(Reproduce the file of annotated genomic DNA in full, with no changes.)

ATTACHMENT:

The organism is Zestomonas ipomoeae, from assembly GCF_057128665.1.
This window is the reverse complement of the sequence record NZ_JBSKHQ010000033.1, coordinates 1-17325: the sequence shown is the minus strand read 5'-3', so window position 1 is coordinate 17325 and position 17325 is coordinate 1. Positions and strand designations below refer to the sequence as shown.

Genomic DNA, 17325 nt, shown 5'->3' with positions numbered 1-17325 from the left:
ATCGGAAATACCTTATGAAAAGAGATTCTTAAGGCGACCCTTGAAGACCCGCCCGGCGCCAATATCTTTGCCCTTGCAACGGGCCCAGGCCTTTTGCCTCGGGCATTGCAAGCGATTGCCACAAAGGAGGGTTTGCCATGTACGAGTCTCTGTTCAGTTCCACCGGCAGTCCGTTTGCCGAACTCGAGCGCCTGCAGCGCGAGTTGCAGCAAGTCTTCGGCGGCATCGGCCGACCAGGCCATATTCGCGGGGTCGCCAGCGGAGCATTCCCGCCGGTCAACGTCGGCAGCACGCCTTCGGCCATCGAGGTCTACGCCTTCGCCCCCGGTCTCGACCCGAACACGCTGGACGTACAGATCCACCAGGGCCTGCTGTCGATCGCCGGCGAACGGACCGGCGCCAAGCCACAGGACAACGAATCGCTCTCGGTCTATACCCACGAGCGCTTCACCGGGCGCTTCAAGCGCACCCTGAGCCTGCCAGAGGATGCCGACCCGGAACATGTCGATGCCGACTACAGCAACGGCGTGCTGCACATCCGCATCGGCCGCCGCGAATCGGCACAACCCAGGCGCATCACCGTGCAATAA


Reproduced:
The organism is Zestomonas ipomoeae, from assembly GCF_057128665.1.
This window is the reverse complement of the sequence record NZ_JBSKHQ010000033.1, coordinates 1-17325: the sequence shown is the minus strand read 5'-3', so window position 1 is coordinate 17325 and position 17325 is coordinate 1. Positions and strand designations below refer to the sequence as shown.

Genomic DNA, 17325 nt, shown 5'->3' with positions numbered 1-17325 from the left:
ATCGGAAATACCTTATGAAAAGAGATTCTTAAGGCGACCCTTGAAGACCCGCCCGGCGCCAATATCTTTGCCCTTGCAACGGGCCCAGGCCTTTTGCCTCGGGCATTGCAAGCGATTGCCACAAAGGAGGGTTTGCCATGTACGAGTCTCTGTTCAGTTCCACCGGCAGTCCGTTTGCCGAACTCGAGCGCCTGCAGCGCGAGTTGCAGCAAGTCTTCGGCGGCATCGGCCGACCAGGCCATATTCGCGGGGTCGCCAGCGGAGCATTCCCGCCGGTCAACGTCGGCAGCACGCCTTCGGCCATCGAGGTCTACGCCTTCGCCCCCGGTCTCGACCCGAACACGCTGGACGTACAGATCCACCAGGGCCTGCTGTCGATCGCCGGCGAACGGACCGGCGCCAAGCCACAGGACAACGAATCGCTCTCGGTCTATACCCACGAGCGCTTCACCGGGCGCTTCAAGCGCACCCTGAGCCTGCCAGAGGATGCCGACCCGGAACATGTCGATGCCGACTACAGCAACGGCGTGCTGCACATCCGCATCGGCCGCCGCGAATCGGCACAACCCAGGCGCATCACCGTGCAATAA